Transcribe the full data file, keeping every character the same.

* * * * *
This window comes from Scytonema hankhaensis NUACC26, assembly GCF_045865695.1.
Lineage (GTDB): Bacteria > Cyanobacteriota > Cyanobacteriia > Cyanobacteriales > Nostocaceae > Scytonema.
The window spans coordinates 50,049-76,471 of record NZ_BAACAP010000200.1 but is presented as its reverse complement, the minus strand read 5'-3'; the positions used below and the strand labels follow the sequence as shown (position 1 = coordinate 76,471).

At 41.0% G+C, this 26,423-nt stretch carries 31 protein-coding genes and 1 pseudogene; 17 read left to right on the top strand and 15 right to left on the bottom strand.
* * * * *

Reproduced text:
This window comes from Scytonema hankhaensis NUACC26, assembly GCF_045865695.1.
Lineage (GTDB): Bacteria > Cyanobacteriota > Cyanobacteriia > Cyanobacteriales > Nostocaceae > Scytonema.
The window spans coordinates 50,049-76,471 of record NZ_BAACAP010000200.1 but is presented as its reverse complement, the minus strand read 5'-3'; the positions used below and the strand labels follow the sequence as shown (position 1 = coordinate 76,471).

At 41.0% G+C, this 26,423-nt stretch carries 31 protein-coding genes and 1 pseudogene; 17 read left to right on the top strand and 15 right to left on the bottom strand.